One thing that is so fascinating about Chinese history is the frequent mass denial of the blatantly obvious, of the willingness of politicians and citizens to ignore what is staring them in the face. During the reign of Mao Zedong (毛澤東), farmers, under pressure to meet impossible production targets, simply lied, claiming to have raised pigs the size of trucks -- and presented papier-mache models as "proof".
Of course, everyone knew that everyone else was lying, but no one could come out and state the simple truth. The same is true with the situation between Taiwan and China. China repeats with a straight face that Taiwan is not a country. And other countries in the world, who should know better, accept the lie willingly. They, too, know that China is lying, but are afraid to speak the truth.
So, we avoid the obvious by engaging in endless discussions about this treaty and that communique, the difference between "acknowledge" and "recognize," and the "Three Noes," the "Eight Nevers" and the "Seventeen Maybes." Taiwan is never mentioned by name, and we end up with something called "Chinese Taipei" participating in the Olympics, the "Separate Customs Territory of Taiwan, Penghu, Kinmen and Matsu" representing Taiwan in the World Trade Organization and the "Kwang Hwa Information and Culture Center" or Taiwan's embassy in Hong Kong.
But it's all irrelevant, as Dennis Hickey pointed out in his wonderfully refreshing letter (June 29, page 8). Taiwan is sovereign -- as he makes abundantly clear. We can argue about whether it should be in the future, or whether it was in the past, but there is no question -- absolutely none -- about its current status. So the next time I feel myself sinking into a sophistry-induced stupor as people discuss the exact relationship between Taiwan and China (State to state? Special state to state? Two sides on either side of the Taiwan Strait?), I'll remember Hickey's words, and be restored to consciousness and clarity.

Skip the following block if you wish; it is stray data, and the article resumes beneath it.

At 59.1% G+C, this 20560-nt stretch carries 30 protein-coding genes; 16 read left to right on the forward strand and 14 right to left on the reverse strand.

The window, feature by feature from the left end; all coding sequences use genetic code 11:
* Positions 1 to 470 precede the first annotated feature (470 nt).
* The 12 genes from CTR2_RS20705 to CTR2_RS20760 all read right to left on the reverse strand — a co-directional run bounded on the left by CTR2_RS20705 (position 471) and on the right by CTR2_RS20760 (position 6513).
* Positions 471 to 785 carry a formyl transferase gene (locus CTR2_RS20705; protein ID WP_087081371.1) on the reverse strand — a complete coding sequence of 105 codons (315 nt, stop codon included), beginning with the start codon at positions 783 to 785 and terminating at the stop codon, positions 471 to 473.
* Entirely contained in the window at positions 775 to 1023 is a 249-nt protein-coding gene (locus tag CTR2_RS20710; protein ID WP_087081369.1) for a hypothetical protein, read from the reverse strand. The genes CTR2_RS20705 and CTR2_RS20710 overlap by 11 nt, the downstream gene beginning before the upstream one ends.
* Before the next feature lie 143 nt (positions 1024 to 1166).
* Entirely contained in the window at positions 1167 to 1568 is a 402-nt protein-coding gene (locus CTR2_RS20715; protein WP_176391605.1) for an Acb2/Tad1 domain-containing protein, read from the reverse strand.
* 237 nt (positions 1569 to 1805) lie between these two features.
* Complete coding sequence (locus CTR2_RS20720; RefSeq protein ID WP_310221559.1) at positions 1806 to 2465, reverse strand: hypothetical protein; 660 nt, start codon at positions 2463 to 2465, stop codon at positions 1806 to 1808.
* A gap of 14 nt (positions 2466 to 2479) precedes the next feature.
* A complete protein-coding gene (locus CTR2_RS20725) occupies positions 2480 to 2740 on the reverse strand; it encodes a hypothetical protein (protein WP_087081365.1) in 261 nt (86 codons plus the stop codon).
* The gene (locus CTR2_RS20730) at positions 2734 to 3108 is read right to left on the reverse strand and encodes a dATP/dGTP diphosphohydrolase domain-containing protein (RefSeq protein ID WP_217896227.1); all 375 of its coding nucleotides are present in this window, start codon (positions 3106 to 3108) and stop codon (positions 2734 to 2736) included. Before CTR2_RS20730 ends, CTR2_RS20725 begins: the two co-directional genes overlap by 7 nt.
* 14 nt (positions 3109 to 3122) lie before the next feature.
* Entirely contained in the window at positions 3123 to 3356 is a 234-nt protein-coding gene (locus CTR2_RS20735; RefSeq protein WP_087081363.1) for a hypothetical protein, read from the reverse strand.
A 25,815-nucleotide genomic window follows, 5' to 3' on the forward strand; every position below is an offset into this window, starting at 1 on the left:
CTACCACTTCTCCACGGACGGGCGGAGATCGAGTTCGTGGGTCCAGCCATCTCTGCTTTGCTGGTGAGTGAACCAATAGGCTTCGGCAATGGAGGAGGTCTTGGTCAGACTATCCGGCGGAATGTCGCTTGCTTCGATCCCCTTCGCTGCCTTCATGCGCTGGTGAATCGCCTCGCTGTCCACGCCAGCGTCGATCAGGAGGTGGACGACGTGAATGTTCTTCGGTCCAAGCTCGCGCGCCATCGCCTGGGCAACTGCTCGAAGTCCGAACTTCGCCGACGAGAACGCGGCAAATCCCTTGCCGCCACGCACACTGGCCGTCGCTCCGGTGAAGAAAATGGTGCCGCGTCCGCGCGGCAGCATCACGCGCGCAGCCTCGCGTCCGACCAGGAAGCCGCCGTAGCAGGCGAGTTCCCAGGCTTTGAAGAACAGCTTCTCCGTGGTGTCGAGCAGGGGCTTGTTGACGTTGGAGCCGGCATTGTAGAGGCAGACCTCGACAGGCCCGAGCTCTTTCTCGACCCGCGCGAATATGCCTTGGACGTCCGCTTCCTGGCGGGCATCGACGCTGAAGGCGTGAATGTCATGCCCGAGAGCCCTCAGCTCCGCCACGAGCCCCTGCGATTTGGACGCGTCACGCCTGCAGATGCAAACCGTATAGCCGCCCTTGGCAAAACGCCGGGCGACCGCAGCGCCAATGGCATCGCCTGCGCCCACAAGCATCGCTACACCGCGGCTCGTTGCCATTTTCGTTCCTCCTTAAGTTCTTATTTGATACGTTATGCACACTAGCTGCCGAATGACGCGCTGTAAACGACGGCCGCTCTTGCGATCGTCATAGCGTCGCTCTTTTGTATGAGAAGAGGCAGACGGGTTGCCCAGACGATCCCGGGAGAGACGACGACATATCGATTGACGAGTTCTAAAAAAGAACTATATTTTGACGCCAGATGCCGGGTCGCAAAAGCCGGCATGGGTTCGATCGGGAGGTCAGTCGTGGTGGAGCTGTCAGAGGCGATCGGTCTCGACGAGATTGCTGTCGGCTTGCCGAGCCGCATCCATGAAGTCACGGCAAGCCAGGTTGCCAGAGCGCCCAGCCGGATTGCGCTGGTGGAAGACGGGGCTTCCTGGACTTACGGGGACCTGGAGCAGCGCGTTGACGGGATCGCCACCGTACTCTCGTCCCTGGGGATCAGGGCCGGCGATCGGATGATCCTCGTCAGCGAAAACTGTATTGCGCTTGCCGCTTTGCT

Communist China’s Global Times warned US President Joe Biden in the first week of this month that he “should make a significant response to China’s sincerity within his first 100 days, as the sincerity and patience will not last forever.” In fact, they lasted only days. By the end of the week, Beijing had laid down the law, so to speak, to the Biden administration. First was a speech billed as a “Dialogue with National Committee on US-China Relations,” by Yang Jiechi (楊潔篪), director of China’s Office of the Central Commission for Foreign Affairs. Yang said he was pleased “to have
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When Chinese Communist Party (CCP) leader Xi Jinping (習近平) wakes up one morning and decides that his People’s Liberation Army (PLA) can win a war to conquer Taiwan, that is when his war will begin. To ensure that Xi never gains that confidence it is now necessary for the United States to shed any notions of “forbearance” in arms sales to Taiwan. Largely because they could guarantee military superiority on the Taiwan Strait, US administrations from Jimmy Carter to Barack Obama practiced “forbearance” — pre-emptive limitation of arms sales to Taiwan — in hopes of gaining diplomatic leverage with Beijing. President Ronald